Donaghadee Sound streams achieve 4.5 knots in places so tidal planning is essential and great care should be taken during the approach. Pass between the Deputy and Governor buoys and from there to the Foreland Buoy. Once inside Belfast Lough pass the South Briggs Red Can Buoy to port as it marks a dangerous reef extending from the shore.
South Briggs Red Can Buoy – Fl (2) R 10s position: 54° 41.182’N, 005° 35.732’W
From South Briggs the run into the initial fix is straightforward. It is directly across Belfast Lough’s open navigable waters that have ample depth and are free of dangers.
Approaching from the south Belfast Lough’s northern shoreline presents itself as a vertical black basaltic rock cliff face. This extends out to the 63 metre high rounded knuckle at Black Head where the white eight sided tower resides. The headland of Black Head however is not particularly noticeable from seaward owing to Muldersleigh Hill standing behind it rising to a height of 128 metres one kilometre inland. However White Head, residing a mile and a half inside Belfast Lough to the south-southwest, is more easily identified by the 90 metres high white limestone cliffs it presents seaward.
The town of Whitehead is located at the base of Muldersleigh Hill in a small bay between the limestone cliffs of Whitehead and the black volcanic cliff of Black Head, with the Blackhead Lighthouse on top, marking the entrance to the Lough.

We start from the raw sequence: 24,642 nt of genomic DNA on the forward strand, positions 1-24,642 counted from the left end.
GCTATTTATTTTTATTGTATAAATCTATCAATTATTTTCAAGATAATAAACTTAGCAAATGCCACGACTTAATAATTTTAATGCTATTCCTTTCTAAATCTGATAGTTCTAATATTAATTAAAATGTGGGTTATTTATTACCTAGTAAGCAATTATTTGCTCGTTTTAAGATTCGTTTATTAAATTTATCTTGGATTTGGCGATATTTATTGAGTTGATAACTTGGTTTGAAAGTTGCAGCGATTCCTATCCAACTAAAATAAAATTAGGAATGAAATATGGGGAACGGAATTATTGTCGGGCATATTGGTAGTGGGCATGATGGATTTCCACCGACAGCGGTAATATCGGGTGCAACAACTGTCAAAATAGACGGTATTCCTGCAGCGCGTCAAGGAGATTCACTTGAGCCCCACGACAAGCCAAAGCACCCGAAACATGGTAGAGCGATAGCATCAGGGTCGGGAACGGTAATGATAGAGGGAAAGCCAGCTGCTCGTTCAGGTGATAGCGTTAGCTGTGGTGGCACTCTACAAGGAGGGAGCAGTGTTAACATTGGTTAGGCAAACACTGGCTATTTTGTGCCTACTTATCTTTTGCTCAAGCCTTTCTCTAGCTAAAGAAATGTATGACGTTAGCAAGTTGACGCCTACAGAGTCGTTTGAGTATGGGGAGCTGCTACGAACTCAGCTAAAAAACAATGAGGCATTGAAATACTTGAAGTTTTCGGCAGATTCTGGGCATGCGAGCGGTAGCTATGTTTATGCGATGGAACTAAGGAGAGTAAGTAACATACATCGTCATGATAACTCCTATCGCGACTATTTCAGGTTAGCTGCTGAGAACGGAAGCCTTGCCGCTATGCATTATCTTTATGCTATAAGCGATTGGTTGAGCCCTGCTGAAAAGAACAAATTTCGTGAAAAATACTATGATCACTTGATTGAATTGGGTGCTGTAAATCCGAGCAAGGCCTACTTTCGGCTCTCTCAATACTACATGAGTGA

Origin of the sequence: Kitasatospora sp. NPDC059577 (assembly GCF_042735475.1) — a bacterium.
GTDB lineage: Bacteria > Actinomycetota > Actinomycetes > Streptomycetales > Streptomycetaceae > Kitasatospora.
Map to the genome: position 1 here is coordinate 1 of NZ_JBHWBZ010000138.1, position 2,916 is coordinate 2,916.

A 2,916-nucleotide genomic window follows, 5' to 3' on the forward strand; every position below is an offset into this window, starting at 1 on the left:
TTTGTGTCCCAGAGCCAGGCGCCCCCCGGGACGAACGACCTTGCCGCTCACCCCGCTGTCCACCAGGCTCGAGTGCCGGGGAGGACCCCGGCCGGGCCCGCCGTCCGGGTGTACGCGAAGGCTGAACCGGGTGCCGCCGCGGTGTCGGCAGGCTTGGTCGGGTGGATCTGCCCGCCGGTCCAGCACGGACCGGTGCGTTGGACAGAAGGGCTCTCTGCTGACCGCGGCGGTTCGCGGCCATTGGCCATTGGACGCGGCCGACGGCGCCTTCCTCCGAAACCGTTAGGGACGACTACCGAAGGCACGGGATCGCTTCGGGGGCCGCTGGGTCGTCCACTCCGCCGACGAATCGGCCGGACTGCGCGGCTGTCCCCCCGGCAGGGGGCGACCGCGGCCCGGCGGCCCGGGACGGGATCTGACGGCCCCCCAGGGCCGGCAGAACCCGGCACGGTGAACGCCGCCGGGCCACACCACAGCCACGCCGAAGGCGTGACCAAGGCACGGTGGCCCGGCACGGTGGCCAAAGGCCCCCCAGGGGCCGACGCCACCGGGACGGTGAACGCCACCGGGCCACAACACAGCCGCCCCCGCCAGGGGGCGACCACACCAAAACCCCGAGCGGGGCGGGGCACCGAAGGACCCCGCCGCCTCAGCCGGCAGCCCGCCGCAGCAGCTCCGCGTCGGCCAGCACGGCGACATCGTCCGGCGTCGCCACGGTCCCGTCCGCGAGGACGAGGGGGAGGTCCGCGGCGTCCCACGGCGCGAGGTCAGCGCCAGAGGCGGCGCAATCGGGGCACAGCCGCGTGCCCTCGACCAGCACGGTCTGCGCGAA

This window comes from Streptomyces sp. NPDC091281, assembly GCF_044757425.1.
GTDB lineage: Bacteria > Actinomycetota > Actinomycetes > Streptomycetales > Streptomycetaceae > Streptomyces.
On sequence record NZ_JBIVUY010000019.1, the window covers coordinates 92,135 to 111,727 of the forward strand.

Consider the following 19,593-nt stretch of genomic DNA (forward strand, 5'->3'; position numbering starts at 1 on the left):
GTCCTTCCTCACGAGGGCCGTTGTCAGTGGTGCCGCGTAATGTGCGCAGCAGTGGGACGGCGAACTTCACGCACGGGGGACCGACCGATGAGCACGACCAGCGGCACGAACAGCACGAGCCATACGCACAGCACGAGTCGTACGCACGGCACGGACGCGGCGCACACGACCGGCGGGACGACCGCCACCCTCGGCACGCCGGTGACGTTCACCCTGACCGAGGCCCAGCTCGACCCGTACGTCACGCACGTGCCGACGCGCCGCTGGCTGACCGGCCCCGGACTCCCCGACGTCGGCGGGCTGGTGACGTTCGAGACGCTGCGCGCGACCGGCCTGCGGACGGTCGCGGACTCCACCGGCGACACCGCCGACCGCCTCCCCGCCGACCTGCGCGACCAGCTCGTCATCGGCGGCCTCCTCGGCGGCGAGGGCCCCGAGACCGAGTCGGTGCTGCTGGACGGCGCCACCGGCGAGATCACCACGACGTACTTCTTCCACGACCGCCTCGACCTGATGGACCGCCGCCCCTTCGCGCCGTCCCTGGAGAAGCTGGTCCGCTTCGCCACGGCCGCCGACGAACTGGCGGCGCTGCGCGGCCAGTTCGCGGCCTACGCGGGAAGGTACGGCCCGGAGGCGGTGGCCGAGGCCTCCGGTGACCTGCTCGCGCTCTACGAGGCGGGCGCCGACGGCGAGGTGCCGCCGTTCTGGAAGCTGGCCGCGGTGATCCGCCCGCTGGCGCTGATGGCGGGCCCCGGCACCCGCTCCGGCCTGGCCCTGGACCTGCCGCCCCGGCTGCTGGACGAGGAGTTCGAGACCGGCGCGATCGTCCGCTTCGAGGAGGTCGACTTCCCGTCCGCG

FOR THE FINAL APPROACH
The initial fix is set 500 metres out from the yacht club. The objective of this offshore Initial Fix is to take a northeastern approaching vessel clear of the outlying Hancock Rock, dries to 0.9 metres, and other inshore shallows in the shore area to the northeast of the slip. Likewise there are outlying rocks 100 metres offshore between the club slip and White Head that southwest approaching vessels should avoid.
A course of 280°(T) from the initial fix will lead into the anchoring area off the club slip. Anchorage in 3 to 4 metres with very good sand holding offshore, or closer in to the slip where sand and gravel will be found. The anchoring area is known to be foul so a tripping line is recommended.
What are the tides here?
Today's local tide estimates are based on High Water Belfast +0002
Today's Belfast tides — High water: 08:46, 21:18, Low water: 02:40, 15:02
Today's Dover tides — High water: 08:51, 21:13, Low water: 03:31, 16:02 (From Tide Times)
High Water Dover +0100, as Belfast get Dover tides
MHWS 3.2m MHWN 2.7m MLWN 0.9m MLWS 0.3m